In general, Sicily is viewed as a "low-risk" destination, although problems, of course, can and do occur anywhere. You don't need to get vaccines; most foodstuffs are safe; and tap water in most cities and towns is potable. When in doubt, drink bottled water. If you are traveling around Sicily over the summer, limit your exposure to the sun, especially during the first few days, and thereafter until 11 am and then from 4 pm. Use a sunscreen with a high protection factor and apply it liberally. Remember to apply it repeatedly to children. Not only will you prevent sunburn you'll also avoid heatstroke -- two things that can land you immediately at the hospital.
If You Get Sick
In case of emergency, dial tel. 113 for the police, or tel. 112 for the Carabinieri (military police): They can call an ambulance or help you in many ways. If your situation is life-threatening, go to the pronto soccorso (emergency ward) at the local hospital.
Many doctors in Sicily understand English to some degree. If you get sick, your hotel concierge will call or recommend a doctor. Another option is to go to the guardia medica (doctor on duty) or the guardia medica turistica at vacation resorts.
Under the Italian national healthcare system, you're eligible only for free emergency care. If you're admitted to a hospital as an in-patient, you're required to pay (unless you're a resident of the EEA). You're also required to pay for follow-up care. If you do end up paying for healthcare, some health insurance plans will cover at least part of the hospital visits and procedures. Be prepared to pay the bills up front, however. Once you've filed all the necessary paperwork back home, you'll be refunded.
Before leaving home, find out what medical services your health insurance covers. To protect yourself, consider buying medical travel insurance.
U.K. nationals will need a European Health Insurance Card (EHIC) (tel. 0845/606-2030; www.ehic.org.uk) to receive free or reduced-cost health benefits during a visit to a European Economic Area (EEA) country (European Union countries plus Iceland, Liechtenstein, and Norway) or Switzerland. For advice, ask at your local post office or see www.dh.gov.uk/travellers. European travelers will need additional insurance for repatriation after a medical emergency.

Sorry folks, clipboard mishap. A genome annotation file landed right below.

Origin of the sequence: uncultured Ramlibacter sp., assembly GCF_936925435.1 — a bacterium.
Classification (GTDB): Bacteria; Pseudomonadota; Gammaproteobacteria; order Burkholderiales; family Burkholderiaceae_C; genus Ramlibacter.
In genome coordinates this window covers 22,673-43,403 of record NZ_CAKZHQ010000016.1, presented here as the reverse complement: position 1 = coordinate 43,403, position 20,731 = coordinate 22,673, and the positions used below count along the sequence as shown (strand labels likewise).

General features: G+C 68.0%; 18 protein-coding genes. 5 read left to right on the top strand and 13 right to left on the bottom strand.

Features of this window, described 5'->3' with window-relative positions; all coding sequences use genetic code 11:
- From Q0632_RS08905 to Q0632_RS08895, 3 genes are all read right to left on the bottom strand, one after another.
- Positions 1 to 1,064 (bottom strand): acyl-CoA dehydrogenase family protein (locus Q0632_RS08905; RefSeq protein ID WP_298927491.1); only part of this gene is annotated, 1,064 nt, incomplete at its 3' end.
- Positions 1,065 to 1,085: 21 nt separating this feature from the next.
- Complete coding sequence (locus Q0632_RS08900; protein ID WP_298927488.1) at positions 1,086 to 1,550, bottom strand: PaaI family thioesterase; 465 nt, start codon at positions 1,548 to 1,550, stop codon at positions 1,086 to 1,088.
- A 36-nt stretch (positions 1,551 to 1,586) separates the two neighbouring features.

Very few U.S. health insurance plans pay for medical evacuation back (which can cost $10,000 and up). If you're ever hospitalized more than 150 miles from home, MedjetAssist (tel. 800/527-7478; www.medjetassistance.com) will pick you up and fly you to the hospital of your choice virtually anywhere in the world in a medically equipped and staffed aircraft 24 hours day, 7 days a week. Annual memberships are $225 individual, $350 family; you can also purchase short-term memberships.
If you suffer from a chronic illness, consult your doctor before your departure. Pack prescription medications in your carry-on luggage, and carry them in their original containers, with pharmacy labels -- otherwise they won't make it through airport security. If your medication requires the use of hypodermic needles (such as diabetes) ask your doctor for a signed statement, or take your prescription, indicating the name of the medicine and what it is used to treat. Also, it's a good idea to keep a list of the active ingredients alongside the name of each prescription drug you take -- though the brand name might differ in Italy, a doctor or pharmacist will immediately recognize the active ingredient.
Crime & Safety
Contrary to popular culture spawned by urban legends, you will not come face-to-face with a Mafioso during your visit. There is, however, a better chance that you might encounter pickpockets, thieves, and purse-snatchers. Although most tourists have trouble-free visits to Sicily each year, the principal tourist areas have been experiencing an increase in crime. Palermo and Catania, in particular, have reported growing incidents of muggings and attacks. Criminals frequent tourist areas and major attractions such as museums, monuments, restaurants, hotels, beach resorts, trains, train stations, airports, subways, and ATMs. Travelers should exercise caution, carry limited cash and credit cards, and leave extra cash, credit cards, passports, and personal documents in a safe location. Crimes have occurred at all times of day and night. Sexual assaults are rare but do take necessary precautions -- use a taxi at night to take you back to your hotel and don't accept rides from locals who seem "nice." If you feel threatened don't be afraid to shout and cause a scene to attract attention. It works as an excellent deterrent.
Drivers should be cautious about accepting help from anyone other than a uniformed police officer, Carabiniere, Finanziere (finance & revenue police, who often do random roadside checks on major roadways), or Municipal police.
The loss or theft abroad of a passport should be reported immediately to the local police and the nearest embassy or consulate.
Note: This information was accurate when it was published, but can change without notice. Please be sure to confirm all rates and details directly with the companies in question before planning your trip.